Bombay HC sets aside NCLT Order admitting Rolta India into insolvency

Bombay HC sets aside NCLT Order admitting Rolta India into insolvency

Omkar Gokhale

The Bombay High Court on Friday set aside the National Company Law Tribunal (NCLT) Mumbai Bench order that initiated insolvency proceedings against software firm Rolta India Limited (Rolta).

In doing so, a Division Bench of Justices S C Dharmadhikari and RI Chagla set aside NCLT order not on merits but on procedural grounds and directed the Tribunal to decide it afresh. The Court held that NCLT Order that had admitted Rolta into insolvency was not pronounced in open court as required under the NCLT Rules and held it as a nullity.

A Mumbai Bench of NCLT judges V P Singh and Rajesh Sharma had passed its order on October 22, admitting an insolvency petition by Value Partner Greater China High Yield Income Fund and Pinpoint Multi-Strategy Fund against Rolta India.

Being aggrieved, Kamal K Singh, the Founder and Chairman of the firm invoked writ jurisdiction of the Bombay High Court claiming that the Tribunal had not passed the order in an open court and hence not a valid judgment.

The petitioner sought quashing of the order on account of procedural lapses.

In this regard, Senior Counsel Janak Dwarkadas and Vikram Nankani appearing for the petitioner had cited Rule 150 of the National Company Law Tribunal Rules, 2016 dealing with the pronouncement of the order. It was submitted that the Rule makes the pronouncement mandatory and there is no legal and valid order unless it is pronounced in the Court.

Moreover, it was contended that the date of pronouncement was not notified and the firm found out about the said decision only when the Resolution Professional (RP) visited the company office with a copy of the order. Dwarkadas went on to argue,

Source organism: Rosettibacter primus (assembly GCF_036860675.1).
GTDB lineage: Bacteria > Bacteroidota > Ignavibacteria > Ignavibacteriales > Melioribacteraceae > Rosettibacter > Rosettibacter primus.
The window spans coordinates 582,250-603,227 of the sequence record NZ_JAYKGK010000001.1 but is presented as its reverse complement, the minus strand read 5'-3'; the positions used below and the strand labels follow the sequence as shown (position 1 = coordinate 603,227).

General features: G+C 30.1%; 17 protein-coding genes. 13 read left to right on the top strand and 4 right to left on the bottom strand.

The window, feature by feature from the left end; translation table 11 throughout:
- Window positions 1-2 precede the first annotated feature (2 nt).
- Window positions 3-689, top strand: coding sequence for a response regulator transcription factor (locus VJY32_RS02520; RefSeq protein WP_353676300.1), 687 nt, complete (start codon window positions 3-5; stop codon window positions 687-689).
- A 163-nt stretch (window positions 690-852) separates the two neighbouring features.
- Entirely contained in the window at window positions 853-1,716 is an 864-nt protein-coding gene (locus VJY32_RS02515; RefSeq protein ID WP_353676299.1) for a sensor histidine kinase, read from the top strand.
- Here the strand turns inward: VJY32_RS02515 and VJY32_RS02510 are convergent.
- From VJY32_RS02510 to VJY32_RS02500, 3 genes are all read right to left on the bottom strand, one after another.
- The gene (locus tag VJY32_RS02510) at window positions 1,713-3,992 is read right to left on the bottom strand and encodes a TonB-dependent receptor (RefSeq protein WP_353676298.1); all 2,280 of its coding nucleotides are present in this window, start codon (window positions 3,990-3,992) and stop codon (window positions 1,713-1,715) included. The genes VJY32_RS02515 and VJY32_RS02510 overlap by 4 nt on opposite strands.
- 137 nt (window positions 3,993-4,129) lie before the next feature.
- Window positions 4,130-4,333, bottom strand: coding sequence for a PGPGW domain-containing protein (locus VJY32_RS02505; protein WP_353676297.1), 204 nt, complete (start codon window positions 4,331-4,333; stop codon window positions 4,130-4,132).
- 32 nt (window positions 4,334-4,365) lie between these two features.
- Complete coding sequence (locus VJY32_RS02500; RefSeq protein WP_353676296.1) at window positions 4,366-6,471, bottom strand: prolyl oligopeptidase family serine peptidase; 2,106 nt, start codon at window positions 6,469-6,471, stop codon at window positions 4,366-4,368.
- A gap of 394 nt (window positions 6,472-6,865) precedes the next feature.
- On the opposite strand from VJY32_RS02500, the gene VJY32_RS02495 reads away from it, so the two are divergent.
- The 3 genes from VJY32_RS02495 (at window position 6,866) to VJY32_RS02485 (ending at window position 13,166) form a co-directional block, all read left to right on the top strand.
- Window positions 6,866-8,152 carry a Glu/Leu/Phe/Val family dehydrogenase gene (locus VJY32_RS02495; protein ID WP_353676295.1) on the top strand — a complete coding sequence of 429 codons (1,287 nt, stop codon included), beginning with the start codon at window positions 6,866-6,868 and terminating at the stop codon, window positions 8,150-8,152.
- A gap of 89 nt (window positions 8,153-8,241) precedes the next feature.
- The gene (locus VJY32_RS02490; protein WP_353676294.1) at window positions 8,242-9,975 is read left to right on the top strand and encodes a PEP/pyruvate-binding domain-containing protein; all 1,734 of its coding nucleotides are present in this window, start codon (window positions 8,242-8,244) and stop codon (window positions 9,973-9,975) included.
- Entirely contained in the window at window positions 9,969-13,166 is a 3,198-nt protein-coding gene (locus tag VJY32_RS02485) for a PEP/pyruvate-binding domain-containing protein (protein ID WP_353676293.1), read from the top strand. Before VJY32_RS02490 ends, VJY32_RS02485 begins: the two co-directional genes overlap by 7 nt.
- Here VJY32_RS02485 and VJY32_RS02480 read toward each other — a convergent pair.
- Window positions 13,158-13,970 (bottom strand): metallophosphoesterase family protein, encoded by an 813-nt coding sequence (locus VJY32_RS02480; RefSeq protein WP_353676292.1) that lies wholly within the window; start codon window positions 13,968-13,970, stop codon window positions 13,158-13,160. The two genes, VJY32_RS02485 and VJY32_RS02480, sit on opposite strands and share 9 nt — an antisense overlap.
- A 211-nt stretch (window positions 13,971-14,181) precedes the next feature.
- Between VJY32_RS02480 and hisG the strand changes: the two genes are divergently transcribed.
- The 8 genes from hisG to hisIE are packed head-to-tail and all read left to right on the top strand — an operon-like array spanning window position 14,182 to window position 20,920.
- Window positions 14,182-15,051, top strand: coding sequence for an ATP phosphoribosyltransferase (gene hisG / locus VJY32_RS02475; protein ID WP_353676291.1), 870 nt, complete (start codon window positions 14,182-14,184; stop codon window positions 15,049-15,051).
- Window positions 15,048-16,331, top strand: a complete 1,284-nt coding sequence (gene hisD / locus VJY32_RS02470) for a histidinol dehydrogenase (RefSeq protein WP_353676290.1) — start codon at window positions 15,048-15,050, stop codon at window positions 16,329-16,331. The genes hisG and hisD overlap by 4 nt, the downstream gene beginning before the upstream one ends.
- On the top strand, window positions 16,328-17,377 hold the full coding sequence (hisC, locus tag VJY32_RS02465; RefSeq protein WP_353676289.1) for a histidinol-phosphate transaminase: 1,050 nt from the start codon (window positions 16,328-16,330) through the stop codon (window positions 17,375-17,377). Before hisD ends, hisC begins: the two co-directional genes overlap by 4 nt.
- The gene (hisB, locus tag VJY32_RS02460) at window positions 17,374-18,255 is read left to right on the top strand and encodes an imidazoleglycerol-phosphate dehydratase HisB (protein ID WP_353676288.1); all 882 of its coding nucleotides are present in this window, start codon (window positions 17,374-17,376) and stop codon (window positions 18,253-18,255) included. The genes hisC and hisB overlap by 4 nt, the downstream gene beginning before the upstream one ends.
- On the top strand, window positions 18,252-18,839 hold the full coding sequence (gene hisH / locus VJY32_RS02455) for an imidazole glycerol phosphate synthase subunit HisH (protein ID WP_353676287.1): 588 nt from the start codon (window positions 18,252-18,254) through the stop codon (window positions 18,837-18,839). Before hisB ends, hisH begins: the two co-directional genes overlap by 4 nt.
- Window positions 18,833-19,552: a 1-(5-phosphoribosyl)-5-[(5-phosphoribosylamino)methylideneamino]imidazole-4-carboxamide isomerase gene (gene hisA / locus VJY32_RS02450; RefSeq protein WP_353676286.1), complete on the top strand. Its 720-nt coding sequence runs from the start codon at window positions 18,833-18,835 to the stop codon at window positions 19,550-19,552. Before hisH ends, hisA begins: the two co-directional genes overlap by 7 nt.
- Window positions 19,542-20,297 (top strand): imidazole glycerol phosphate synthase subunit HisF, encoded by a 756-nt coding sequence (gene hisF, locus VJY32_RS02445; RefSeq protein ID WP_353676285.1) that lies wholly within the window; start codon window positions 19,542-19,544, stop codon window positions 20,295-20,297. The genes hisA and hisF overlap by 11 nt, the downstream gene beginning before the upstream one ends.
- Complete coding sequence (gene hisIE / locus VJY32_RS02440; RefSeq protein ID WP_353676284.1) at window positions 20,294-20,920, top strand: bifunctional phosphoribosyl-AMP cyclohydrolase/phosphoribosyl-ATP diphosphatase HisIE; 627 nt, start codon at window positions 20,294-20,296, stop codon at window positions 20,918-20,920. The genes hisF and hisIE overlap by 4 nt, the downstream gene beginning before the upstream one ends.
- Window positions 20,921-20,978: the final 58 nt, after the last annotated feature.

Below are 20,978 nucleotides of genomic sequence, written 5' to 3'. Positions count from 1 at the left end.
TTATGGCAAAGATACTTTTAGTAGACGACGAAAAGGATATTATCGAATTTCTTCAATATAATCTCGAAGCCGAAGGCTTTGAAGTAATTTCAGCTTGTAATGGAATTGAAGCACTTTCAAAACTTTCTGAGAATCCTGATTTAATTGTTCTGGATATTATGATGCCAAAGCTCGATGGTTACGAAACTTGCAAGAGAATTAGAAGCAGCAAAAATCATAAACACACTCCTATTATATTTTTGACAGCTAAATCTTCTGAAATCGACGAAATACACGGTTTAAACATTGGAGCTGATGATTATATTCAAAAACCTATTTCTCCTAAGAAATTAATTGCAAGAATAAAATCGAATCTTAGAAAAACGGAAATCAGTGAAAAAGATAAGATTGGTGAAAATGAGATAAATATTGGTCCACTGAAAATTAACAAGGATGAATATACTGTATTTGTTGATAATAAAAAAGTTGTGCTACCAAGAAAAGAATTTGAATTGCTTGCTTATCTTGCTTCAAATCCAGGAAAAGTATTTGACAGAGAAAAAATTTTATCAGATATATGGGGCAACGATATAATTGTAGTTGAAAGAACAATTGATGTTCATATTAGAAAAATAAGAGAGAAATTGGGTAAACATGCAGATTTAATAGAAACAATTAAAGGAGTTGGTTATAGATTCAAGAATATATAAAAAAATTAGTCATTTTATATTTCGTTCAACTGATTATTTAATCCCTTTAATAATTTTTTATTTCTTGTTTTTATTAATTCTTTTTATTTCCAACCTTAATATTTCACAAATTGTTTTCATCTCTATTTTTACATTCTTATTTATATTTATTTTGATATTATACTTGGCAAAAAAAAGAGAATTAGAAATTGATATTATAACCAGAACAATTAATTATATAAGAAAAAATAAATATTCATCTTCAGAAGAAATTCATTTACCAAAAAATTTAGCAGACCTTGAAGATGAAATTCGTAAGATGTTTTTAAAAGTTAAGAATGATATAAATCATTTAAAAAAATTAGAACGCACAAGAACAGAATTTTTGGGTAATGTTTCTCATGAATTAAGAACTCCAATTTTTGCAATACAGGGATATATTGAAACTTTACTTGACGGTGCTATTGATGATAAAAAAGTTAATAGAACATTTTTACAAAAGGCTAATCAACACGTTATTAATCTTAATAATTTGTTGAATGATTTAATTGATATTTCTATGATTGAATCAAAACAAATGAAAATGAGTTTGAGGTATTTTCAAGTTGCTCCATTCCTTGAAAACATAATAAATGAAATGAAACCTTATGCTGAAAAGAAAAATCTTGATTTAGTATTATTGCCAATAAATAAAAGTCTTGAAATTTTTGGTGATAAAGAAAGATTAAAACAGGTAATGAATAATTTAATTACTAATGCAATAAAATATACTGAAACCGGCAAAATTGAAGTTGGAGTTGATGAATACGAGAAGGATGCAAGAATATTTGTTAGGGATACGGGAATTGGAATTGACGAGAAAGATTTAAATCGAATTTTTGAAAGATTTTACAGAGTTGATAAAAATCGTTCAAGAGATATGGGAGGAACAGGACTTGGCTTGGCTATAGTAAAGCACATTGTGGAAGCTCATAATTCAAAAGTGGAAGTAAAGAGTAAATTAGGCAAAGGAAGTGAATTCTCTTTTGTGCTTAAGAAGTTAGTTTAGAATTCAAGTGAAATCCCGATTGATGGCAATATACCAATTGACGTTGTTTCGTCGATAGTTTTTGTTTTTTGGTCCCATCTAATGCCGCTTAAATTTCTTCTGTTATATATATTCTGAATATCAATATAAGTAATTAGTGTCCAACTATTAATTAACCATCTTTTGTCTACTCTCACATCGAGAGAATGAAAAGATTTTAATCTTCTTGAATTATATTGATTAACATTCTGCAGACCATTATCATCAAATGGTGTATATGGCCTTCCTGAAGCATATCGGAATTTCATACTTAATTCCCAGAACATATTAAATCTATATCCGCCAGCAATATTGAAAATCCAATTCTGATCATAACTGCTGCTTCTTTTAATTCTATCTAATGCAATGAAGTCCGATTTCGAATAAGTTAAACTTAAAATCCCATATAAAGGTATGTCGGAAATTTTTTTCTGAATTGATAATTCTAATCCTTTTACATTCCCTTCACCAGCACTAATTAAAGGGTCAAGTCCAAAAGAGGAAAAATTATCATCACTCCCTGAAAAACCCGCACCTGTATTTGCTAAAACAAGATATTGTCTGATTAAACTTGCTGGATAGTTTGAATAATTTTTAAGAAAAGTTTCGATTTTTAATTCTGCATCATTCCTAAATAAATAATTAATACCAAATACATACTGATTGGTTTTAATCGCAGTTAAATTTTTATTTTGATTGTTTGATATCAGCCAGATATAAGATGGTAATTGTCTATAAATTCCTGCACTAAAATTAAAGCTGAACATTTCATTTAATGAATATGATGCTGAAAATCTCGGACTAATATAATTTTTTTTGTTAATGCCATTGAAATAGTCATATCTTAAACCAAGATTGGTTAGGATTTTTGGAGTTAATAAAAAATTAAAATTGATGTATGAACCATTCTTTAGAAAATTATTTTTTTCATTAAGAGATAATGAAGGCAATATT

“There was no board prepared of the proceedings and particularly, no pronouncement of the order in open Court. There was no intimation to the parties and that the petitioner’s advocate was in the Court, but no pronouncement was done.” 

It was also claimed that concerned NCLT Bench did not conduct adjudicatory business on October 22 as the Senior Judge V P Singh was not present on account of his transfer to National Company Law Appellate Tribunal (NCLAT), Delhi. According to the petitioner, Judge VP Singh took charge at NCLAT on October 23.

Dwarkadas had further argued that the process pertaining to insolvency resolution can have drastic consequences as the petitioner could not get an opportunity to appeal before the Appellate Tribunal. In view of this, the petitioner Kamal K Singh had also sought from the Court to direct RP for Rolta to refrain from discharging functions and taking actions in pursuance of the October 22 order.

On the other hand, Senior Counsel Ravi Kadam, appearing for respondents, who had sought insolvency of Rolta contested the plea and submitted that the Rules cannot be elevated to such a status making it impossible for the Tribunal to function. The respondents opposed the plea and challenged its maintainability.

In view of these submissions, the High Court today held that it has a jurisdiction to decide the plea.

The High Court said that it can decide the plea once it is satisfied by the grounds challenging the order of Tribunal, which is subordinate to the writ Court.

The Court further observed in its order that,

“There is a difference in the meaning of pronouncement and communication as used in the rules. If the decision itself is in breach of rules of procedure, it will result in failure of justice. If the sanctity of justice is totally lost, we cannot be mute spectators. The present case falls within the exceptions laid down in Supreme Court judgments referred by the parties.”

After perusing the original records submitted by Advocate RV Govilkar for NCLT last week, the Court had made preliminary observations and noted that it did not find any endorsement of the Court Master as required under sub-rule (2) of Rule 151 of the NCLT Rules, 2016.

The said rule mandates the Court Master to make a note in the order sheet that the order of the Bench consisting of President and Members was pronounced in open Court on behalf of the Bench.

With this, the Court allowed the plea by Rolta and asked the Tribunal to decide the application seeking its insolvency afresh.

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